Reviewed by Asam Ahmad
Near the beginning of Hanya Yanagihara’s A Little Life, one of the main characters witnesses his roommate in physical pain. Instead of trying to comfort his friend, he goes to the bathroom to start tidying up, waiting for the pain to subside: “he did what they had all learned over the years to do when Jude’s legs were hurting him, which was to make some excuse, get up, and leave the room, so Jude could lie perfectly still and wait for the pain to pass without having to make conversation or expend energy pretending that everything was fine.”
Despite the initial turning away, this is not a novel that allows us to look away from pain, physical or psychological. A story about four male friends—Jude, Willem, JB, and Malcolm—who move to New York City after college to pursue their dreams, the novel is structured like a piece of ombre fabric. What initially seems like a sunny narrative of upward mobility turns out to be far darker and more terrifying than anyone could have anticipated. The novel simultaneously moves into the future while reaching into the past to reveal Jude’s horrifying truths. But this is also one of the biggest strengths of the novel. Jude’s story, as we learn in greater detail as the narrative progresses, is one that is almost impossible to hold without feeling intense discomfort and a deep yearning to look away.
Yanagihara employs familiar codes of a New York City post-college narrative to lull us into a false sense of comfort, using various aesthetics to distract us from the pain we are about to witness. There are lengthy and gorgeous descriptions of art and food; sometimes they seem to crowd out the story itself. I suspect one of the reasons the novel works, and what accounts for its unanticipated success, is the way in which it intermingles the abject and the sublime with such terrifying beauty and precision. Yanagihara has spent the last two decades pursuing a career in New York City’s literary world, using her knowledge of the art scene to brilliantly convey current trends.
This sleight-of-hand structure, in which stories that the narration implicitly suggests are not a part of this world slowly unfurl themselves, is used to present a narrative of trauma that is so clear and prescient it is impossible not to be deeply affected by it. As the novel develops, the narrative spends more and more time on the enigmatic Jude St. Francis. Towards the end, Yanagihara’s narrator sometimes sounds almost breathless at the horror and trauma that needs to be described. There are lengthy, gruesome depictions of the unending abuse Jude suffered as a child, but it is Jude’s responses to the trauma that become singularly affecting, even more so than the abuse itself. Yanagihara conveys such beauty and pain through her language and metonymic use of certain gestures, moments, and belongings. I have never cried more than I did while reading this text.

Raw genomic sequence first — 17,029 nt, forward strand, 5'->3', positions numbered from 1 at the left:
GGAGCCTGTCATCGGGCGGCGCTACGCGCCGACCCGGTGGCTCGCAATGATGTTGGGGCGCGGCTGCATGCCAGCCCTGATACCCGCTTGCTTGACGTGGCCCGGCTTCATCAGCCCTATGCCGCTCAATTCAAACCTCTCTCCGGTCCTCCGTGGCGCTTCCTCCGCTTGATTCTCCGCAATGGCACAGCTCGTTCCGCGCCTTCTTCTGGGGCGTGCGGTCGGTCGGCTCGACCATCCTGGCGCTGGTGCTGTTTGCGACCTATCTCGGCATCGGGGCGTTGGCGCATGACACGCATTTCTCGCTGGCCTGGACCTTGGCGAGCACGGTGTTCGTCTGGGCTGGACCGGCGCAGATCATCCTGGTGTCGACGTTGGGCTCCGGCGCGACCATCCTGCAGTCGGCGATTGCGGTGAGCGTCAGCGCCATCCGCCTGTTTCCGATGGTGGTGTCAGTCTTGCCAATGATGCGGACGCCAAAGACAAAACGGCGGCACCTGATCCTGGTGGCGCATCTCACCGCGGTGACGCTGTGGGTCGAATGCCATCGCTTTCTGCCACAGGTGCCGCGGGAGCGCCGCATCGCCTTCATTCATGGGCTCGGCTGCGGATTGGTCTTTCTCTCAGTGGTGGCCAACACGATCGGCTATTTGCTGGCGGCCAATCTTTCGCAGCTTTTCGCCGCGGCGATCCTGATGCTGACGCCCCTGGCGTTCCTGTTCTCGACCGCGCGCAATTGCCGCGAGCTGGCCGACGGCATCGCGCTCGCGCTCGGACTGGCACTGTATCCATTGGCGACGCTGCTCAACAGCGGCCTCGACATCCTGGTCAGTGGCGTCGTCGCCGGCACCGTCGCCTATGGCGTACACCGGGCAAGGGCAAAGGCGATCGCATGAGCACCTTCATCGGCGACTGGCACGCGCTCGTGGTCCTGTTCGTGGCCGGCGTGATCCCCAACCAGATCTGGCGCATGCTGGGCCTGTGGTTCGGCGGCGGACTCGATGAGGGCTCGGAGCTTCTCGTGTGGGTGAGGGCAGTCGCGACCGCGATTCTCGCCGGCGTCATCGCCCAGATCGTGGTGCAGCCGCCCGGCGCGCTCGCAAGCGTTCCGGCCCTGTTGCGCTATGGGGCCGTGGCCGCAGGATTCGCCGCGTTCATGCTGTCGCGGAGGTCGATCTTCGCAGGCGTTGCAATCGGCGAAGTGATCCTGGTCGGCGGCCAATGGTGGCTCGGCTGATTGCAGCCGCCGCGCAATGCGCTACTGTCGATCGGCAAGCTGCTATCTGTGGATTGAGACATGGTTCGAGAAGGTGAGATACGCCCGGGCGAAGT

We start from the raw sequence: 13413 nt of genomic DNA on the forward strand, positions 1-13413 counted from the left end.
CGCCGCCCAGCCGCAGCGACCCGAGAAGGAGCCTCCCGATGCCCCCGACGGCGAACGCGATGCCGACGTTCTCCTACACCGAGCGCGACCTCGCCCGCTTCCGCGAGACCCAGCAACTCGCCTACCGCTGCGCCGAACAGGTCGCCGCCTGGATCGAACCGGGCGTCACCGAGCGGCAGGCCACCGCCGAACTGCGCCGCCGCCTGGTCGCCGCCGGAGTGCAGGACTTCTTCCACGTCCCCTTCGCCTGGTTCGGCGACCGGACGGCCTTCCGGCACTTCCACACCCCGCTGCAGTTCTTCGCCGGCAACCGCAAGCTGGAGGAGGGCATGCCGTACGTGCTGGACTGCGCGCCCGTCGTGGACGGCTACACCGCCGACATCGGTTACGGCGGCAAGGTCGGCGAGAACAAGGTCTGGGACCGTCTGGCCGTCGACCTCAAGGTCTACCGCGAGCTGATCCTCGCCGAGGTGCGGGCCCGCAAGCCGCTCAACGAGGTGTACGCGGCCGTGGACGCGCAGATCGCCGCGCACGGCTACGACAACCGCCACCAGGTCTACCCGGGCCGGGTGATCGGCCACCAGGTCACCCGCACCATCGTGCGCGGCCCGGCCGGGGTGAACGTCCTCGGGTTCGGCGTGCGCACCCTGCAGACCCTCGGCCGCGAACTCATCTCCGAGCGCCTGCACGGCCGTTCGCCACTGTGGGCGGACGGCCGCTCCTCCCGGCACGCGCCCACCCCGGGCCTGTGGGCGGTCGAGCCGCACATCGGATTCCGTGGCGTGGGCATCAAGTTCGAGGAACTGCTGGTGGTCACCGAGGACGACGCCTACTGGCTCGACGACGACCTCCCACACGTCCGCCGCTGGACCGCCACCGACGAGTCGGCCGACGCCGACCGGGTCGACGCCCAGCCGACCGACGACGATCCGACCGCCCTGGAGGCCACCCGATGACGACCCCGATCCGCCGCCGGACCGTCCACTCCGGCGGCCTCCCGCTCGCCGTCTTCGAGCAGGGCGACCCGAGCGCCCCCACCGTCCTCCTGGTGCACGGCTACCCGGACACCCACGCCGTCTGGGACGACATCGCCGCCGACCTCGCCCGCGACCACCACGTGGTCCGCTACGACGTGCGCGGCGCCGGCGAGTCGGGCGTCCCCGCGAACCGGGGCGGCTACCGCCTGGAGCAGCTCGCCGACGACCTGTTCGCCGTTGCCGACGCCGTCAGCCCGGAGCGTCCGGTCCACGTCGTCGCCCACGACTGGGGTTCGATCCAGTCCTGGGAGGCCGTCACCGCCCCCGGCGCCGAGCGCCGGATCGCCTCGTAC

The thing about trauma is that it leaves an imprint that cannot be erased, becoming a rupture or absence in one’s psyche whose logic is irreversible. Yanagihara manages to give words and life to this trauma on the page, and is able to convey very clearly some of the ways it imprints on an individual. When Jude starts dating an apparently benevolent older gentleman who turns out to be another monster, for instance, the narrative proves the old psychoanalytic dictum that what doesn’t get resolved gets repeated.
At times, Jude comes across as almost superhuman in his innocence, generosity, and benevolence. He has self-mastered almost every single cooking skill, and his success as a lawyer is sometimes too briefly explained. Yet his character also rings incredibly true as a traumatized individual, and some of the ways in which he articulates (or doesn’t articulate) his pain and grief are particularly devastating to witness.
To call this “The Great Gay Novel,” as many reviewers have done, seems to be a disservice to its brilliance. The term “gay” only appears a couple times in the entire text, and usually in reference to a media intrusion that wants to force this label onto a character. Sexuality does not define any of these characters’ lived realities. People sleep with different people, and Yanagihara is careful not to label these intimacies but to let them exist simply as intimacies without bludgeoning them into some kind of imposed external rubric.
This is a novel in which both successes and failures are rendered larger than life, and yet the intimacy between the four men sustains this larger vision in ways that feel real and authentic. Yanagihara proves that perhaps no one can write better about intimacy between men than women: it is the friendship between these four men that is at the heart of this novel. These friendships form the connective tissue that sustains Jude to become who he becomes, that allow him, in the words of the title, to live a little life. A Little Life is a truly devastating read, in the way only truly great novels can be.
Hanya Yanagihara, A Little Life, (Anchor Books, 2015), Paperback, 816pp., $22.00.
Asam Ahmad is a poor, working-class writer, poet, and community organizer. His writing tackles issues of power, race, queerness, masculinity, and trauma. His writing and poetry have appeared in CounterPunch, Black Girl Dangerous, Briarpatch, Youngist, and Colorlines. His poem “Remembering How to Grieve” can be found in Killing Trayvons: An Anthology of American Violence.